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text: alignment


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Alignment What is it? Choosing to align text in justified, centered, or ragged columns is a fundamental typographic act. Each mode of alignment carries unique formal qualities, cultural associations, and aesthetic risks.

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text: vertical text


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Vertical Text Stacked lowercase and uppercase Roman letters are designed to sit side by side, not on top of one another. Stacks of lowercase letters are especially awkward because the ascenders and descenders make the vertical spacing appear uneven, and the varied width of the characters makes the stacks look precarious. (The letter I is a perennial problem.) Capital letters form more stable stacks than lowercase letters. Centering the column helps to even out the differences in width. Many Asian writing systems, including Chinese, are traditionally written vertically; the square shape of the characters supports this orientation. The simplest way to make a line of Latin text vertical is to rotate the text from horizontal to vertical. This preserves the natural affinity among letters sitting on a line while creating a vertical axis.

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text:

marking paragraphs


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Marking Paragraphs Proportions and spacing Paragraphs do not occur in nature. Whereas sentences are grammatical units intrinsic to the spoken language, paragraphs are a literary convention designed to divide masses of content into appetizing portions. Indents have been common since the seventeenth century. Adding space between paragraphs (paragraph spacing) is another standard device. On the web, a paragraph is a semantic unit (the <p> tag in html) that is typically displayed on screen with space inserted after it. A typical indent is an em space, or a quad, a fixed unit of space roughly the width of the letterâ&#x20AC;&#x2122;s cap height. An em is thus proportional to the size of the type; if you change the point size or column width, the indents will remain appropriately scaled. Alternatively, you can use the tab key to create an indent of any depth. A designer might use this technique in order to align the indents with a vertical grid line or other page element. Avoid indenting the very first line of a body of text. An indent signals a break or separation; there is no need to make a break when the text has just begun. Despite the ubiquity of indents and paragraph spacing, designers have developed numerous alternatives that allow them to shape content in distinctive ways.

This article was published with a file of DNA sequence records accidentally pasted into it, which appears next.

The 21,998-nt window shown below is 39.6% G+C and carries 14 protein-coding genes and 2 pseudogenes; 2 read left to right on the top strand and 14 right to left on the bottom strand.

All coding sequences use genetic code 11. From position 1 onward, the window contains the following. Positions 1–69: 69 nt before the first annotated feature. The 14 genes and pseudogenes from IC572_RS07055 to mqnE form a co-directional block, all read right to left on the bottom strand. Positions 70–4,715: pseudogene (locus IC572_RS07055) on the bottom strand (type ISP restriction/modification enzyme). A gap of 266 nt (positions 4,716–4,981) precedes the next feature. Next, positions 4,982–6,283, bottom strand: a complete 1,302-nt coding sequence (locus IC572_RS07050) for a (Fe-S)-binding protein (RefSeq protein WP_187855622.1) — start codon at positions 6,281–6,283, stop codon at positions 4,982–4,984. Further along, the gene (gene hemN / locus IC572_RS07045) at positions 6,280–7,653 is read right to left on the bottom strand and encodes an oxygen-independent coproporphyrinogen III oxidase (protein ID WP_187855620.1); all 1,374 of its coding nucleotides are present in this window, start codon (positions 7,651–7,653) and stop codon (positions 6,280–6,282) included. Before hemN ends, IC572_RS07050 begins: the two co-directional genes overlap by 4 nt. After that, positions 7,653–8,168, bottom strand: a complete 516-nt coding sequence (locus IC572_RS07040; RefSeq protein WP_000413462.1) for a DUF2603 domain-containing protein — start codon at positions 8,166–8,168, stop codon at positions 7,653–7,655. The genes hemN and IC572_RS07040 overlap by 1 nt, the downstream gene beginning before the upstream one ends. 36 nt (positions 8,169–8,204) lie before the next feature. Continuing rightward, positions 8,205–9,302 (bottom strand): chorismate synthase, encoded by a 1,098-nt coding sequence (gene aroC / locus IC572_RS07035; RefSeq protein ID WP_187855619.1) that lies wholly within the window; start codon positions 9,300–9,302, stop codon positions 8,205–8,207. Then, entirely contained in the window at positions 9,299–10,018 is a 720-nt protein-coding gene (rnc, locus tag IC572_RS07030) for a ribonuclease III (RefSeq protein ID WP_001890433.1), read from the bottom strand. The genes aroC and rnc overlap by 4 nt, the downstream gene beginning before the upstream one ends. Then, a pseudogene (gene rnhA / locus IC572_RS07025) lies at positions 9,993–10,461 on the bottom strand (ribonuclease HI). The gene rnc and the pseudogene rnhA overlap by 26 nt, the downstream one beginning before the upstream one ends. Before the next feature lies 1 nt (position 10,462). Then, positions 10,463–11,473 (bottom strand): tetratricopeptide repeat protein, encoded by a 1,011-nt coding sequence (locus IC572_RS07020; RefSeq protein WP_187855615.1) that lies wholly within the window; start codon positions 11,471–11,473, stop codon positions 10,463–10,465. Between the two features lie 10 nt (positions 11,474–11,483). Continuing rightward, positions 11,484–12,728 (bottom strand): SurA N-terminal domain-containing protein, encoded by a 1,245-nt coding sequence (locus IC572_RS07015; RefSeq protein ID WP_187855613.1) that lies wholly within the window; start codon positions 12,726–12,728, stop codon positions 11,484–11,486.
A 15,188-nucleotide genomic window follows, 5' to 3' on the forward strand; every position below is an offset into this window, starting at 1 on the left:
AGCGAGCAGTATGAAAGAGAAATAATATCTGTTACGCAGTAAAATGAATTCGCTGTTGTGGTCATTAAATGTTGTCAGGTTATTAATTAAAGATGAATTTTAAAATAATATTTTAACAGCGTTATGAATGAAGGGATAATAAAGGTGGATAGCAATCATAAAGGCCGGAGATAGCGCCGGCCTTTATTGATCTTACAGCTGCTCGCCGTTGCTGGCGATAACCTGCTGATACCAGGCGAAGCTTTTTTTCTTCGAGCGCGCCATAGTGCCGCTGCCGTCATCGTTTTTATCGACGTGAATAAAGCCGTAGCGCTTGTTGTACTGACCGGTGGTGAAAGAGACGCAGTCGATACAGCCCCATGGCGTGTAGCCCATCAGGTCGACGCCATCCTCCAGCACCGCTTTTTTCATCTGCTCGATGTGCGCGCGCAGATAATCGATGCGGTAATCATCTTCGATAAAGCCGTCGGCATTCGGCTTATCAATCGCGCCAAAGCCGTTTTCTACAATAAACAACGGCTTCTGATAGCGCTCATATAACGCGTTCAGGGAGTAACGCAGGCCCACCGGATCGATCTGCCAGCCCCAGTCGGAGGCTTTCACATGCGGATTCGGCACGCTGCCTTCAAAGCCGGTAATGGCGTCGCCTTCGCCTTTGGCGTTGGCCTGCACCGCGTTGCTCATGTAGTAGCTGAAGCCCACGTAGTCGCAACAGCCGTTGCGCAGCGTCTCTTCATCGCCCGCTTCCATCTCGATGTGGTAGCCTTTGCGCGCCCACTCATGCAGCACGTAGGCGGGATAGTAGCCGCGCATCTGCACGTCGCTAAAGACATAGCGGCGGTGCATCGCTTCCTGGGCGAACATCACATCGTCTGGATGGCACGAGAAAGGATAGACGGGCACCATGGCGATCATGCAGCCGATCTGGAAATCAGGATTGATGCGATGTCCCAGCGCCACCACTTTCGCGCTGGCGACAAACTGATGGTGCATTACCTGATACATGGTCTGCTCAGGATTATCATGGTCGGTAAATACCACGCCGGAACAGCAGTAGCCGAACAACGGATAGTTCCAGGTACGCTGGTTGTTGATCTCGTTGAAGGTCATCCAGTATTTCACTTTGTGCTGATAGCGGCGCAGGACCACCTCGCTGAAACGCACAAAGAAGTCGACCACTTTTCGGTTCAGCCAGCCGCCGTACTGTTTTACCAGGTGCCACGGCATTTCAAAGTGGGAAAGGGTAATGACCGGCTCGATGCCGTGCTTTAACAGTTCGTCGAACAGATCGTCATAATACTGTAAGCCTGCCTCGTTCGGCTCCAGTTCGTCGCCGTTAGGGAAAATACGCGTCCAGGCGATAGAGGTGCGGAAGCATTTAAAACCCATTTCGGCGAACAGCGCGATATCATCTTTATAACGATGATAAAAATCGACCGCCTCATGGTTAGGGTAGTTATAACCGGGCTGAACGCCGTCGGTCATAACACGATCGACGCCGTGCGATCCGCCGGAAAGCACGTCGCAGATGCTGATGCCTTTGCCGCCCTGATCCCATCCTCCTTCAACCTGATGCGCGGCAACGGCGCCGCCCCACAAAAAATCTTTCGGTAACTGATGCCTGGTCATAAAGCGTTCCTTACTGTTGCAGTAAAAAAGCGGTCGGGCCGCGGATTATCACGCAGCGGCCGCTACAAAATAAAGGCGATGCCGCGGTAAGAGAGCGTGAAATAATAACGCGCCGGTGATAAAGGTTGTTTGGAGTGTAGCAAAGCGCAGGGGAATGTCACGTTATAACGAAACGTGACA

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text: enlarged capitals


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Enlarged Capitals Beginning of text In the beginning of a text, the reader needs an invitation to come inside. Enlarged capitals, also called versals, commonly mark the entrance to a chapter in a book or an article in a magazine. Many medieval manuscripts are illuminated with elaborately painted rubrics. This tradition continued with the rise of the printing press. At first, initials were hand-painted onto printed pages, making mass-produced books resemble manuscripts, which were more valuable than printed books. Initials soon became part of typography. A printer could set them together with the main text in wood blocks or cast lead characters, or add them with a separate process such as engraving. Today, enlarged caps are easily styled as part of a publicationâ&#x20AC;&#x2122;s typographic system.

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text: hierarchy


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Hierarchy What is it? A typographic hierarchy expresses the organization of content, emphasizing some elements and subordinating others. A visual hierarchy helps readers scan a text, knowing where to enter and exit and how to pick and choose among its offerings. Each level of the hierarchy should be signaled by one or more cues, applied consistently across a body of text. A cue can be spatial (indent, line spacing, placement) or graphic (size, style, color). Infinite variations are possible. Writers are trained to avoid redundancy as seen in the expressions “future plans” or “past history.” In typography, some redundancy is acceptable, even recommended. For example, paragraphs are traditionally marked with a line break and an indent, a redundancy that has proven quite practical, as each signal provides backup for the other. To create an elegant economy of signals, try using no more than three cues for each level or break in a document. Emphasizing a word or phrase within a body of text usually requires only one signal. Italic is the standard form of emphasis. There are many alternatives, however, including boldface, small caps, or a change in color. A full-range type family such as Scala has many weight and style variations designed to work together. You can also create emphasis with a different font. If you want to mix font families, such as Scala and Helvetica, adjust the sizes so that the x-heights align.

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bibliography